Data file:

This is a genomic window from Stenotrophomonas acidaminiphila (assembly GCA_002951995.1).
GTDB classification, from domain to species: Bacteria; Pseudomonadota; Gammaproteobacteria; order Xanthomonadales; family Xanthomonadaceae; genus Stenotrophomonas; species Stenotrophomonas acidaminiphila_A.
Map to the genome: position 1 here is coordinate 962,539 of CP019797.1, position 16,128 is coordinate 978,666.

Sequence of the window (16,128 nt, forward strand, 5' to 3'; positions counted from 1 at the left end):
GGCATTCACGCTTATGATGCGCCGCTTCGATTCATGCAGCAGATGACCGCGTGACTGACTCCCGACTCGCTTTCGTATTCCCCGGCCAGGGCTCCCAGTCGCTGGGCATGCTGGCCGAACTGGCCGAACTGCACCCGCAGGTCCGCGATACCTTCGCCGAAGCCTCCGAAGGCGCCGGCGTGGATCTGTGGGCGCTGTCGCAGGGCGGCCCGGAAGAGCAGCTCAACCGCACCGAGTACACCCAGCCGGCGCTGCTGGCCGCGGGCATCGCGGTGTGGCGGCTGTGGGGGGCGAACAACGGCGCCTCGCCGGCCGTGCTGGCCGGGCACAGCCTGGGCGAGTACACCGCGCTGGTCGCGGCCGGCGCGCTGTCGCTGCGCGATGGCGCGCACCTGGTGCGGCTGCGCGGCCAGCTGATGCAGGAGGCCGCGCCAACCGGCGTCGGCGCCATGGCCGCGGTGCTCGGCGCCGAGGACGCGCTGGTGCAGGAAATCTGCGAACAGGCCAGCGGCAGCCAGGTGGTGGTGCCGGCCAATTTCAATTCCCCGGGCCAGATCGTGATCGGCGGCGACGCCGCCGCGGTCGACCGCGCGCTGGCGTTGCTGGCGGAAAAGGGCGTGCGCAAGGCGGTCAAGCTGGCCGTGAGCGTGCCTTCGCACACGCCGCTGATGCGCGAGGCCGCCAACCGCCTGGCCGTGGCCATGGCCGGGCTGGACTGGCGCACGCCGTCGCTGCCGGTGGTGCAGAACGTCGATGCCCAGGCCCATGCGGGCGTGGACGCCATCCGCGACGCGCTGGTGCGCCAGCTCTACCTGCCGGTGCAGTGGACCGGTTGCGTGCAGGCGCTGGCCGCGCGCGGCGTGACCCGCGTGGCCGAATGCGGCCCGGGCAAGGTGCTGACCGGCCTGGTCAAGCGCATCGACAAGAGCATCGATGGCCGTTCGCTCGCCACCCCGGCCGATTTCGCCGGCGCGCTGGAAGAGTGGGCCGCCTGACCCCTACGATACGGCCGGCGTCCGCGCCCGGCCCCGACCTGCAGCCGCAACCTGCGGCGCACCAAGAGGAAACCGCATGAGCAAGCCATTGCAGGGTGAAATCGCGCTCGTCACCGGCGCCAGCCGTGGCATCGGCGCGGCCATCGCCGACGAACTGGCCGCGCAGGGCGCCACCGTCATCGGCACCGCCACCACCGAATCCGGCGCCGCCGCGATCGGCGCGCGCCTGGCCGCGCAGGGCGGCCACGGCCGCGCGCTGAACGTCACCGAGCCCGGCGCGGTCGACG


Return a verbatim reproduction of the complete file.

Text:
This is a genomic window from Stenotrophomonas acidaminiphila (assembly GCA_002951995.1).
GTDB classification, from domain to species: Bacteria; Pseudomonadota; Gammaproteobacteria; order Xanthomonadales; family Xanthomonadaceae; genus Stenotrophomonas; species Stenotrophomonas acidaminiphila_A.
Map to the genome: position 1 here is coordinate 962,539 of CP019797.1, position 16,128 is coordinate 978,666.

Sequence of the window (16,128 nt, forward strand, 5' to 3'; positions counted from 1 at the left end):
GGCATTCACGCTTATGATGCGCCGCTTCGATTCATGCAGCAGATGACCGCGTGACTGACTCCCGACTCGCTTTCGTATTCCCCGGCCAGGGCTCCCAGTCGCTGGGCATGCTGGCCGAACTGGCCGAACTGCACCCGCAGGTCCGCGATACCTTCGCCGAAGCCTCCGAAGGCGCCGGCGTGGATCTGTGGGCGCTGTCGCAGGGCGGCCCGGAAGAGCAGCTCAACCGCACCGAGTACACCCAGCCGGCGCTGCTGGCCGCGGGCATCGCGGTGTGGCGGCTGTGGGGGGCGAACAACGGCGCCTCGCCGGCCGTGCTGGCCGGGCACAGCCTGGGCGAGTACACCGCGCTGGTCGCGGCCGGCGCGCTGTCGCTGCGCGATGGCGCGCACCTGGTGCGGCTGCGCGGCCAGCTGATGCAGGAGGCCGCGCCAACCGGCGTCGGCGCCATGGCCGCGGTGCTCGGCGCCGAGGACGCGCTGGTGCAGGAAATCTGCGAACAGGCCAGCGGCAGCCAGGTGGTGGTGCCGGCCAATTTCAATTCCCCGGGCCAGATCGTGATCGGCGGCGACGCCGCCGCGGTCGACCGCGCGCTGGCGTTGCTGGCGGAAAAGGGCGTGCGCAAGGCGGTCAAGCTGGCCGTGAGCGTGCCTTCGCACACGCCGCTGATGCGCGAGGCCGCCAACCGCCTGGCCGTGGCCATGGCCGGGCTGGACTGGCGCACGCCGTCGCTGCCGGTGGTGCAGAACGTCGATGCCCAGGCCCATGCGGGCGTGGACGCCATCCGCGACGCGCTGGTGCGCCAGCTCTACCTGCCGGTGCAGTGGACCGGTTGCGTGCAGGCGCTGGCCGCGCGCGGCGTGACCCGCGTGGCCGAATGCGGCCCGGGCAAGGTGCTGACCGGCCTGGTCAAGCGCATCGACAAGAGCATCGATGGCCGTTCGCTCGCCACCCCGGCCGATTTCGCCGGCGCGCTGGAAGAGTGGGCCGCCTGACCCCTACGATACGGCCGGCGTCCGCGCCCGGCCCCGACCTGCAGCCGCAACCTGCGGCGCACCAAGAGGAAACCGCATGAGCAAGCCATTGCAGGGTGAAATCGCGCTCGTCACCGGCGCCAGCCGTGGCATCGGCGCGGCCATCGCCGACGAACTGGCCGCGCAGGGCGCCACCGTCATCGGCACCGCCACCACCGAATCCGGCGCCGCCGCGATCGGCGCGCGCCTGGCCGCGCAGGGCGGCCACGGCCGCGCGCTGAACGTCACCGAGCCCGGCGCGGTCGACG